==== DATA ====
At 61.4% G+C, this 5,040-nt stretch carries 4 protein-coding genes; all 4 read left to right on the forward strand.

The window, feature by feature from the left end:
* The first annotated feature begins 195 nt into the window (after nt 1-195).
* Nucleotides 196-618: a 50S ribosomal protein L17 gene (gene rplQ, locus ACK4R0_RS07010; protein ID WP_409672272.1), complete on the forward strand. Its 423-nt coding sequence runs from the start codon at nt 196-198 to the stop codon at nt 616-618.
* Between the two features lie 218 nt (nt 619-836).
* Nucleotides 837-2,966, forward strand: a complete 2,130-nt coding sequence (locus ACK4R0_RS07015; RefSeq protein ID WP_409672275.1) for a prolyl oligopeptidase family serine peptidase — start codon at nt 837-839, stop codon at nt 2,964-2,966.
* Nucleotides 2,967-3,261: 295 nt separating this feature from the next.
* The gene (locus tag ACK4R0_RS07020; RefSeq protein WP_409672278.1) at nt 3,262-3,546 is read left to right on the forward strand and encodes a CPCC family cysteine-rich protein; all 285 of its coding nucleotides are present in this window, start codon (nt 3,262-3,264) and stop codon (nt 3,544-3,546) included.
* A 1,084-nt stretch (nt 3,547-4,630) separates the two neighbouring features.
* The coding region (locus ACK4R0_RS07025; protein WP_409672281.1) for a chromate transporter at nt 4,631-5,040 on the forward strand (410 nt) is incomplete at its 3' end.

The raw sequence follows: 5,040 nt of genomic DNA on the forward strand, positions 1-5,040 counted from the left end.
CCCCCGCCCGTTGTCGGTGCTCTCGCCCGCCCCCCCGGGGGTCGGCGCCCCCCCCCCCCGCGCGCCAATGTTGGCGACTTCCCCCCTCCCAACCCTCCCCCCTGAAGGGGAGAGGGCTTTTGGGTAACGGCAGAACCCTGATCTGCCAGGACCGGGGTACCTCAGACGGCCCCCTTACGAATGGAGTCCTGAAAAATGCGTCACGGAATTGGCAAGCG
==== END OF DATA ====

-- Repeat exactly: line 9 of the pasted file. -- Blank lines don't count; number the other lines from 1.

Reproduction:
* A 1,084-nt stretch (nt 3,547-4,630) separates the two neighbouring features.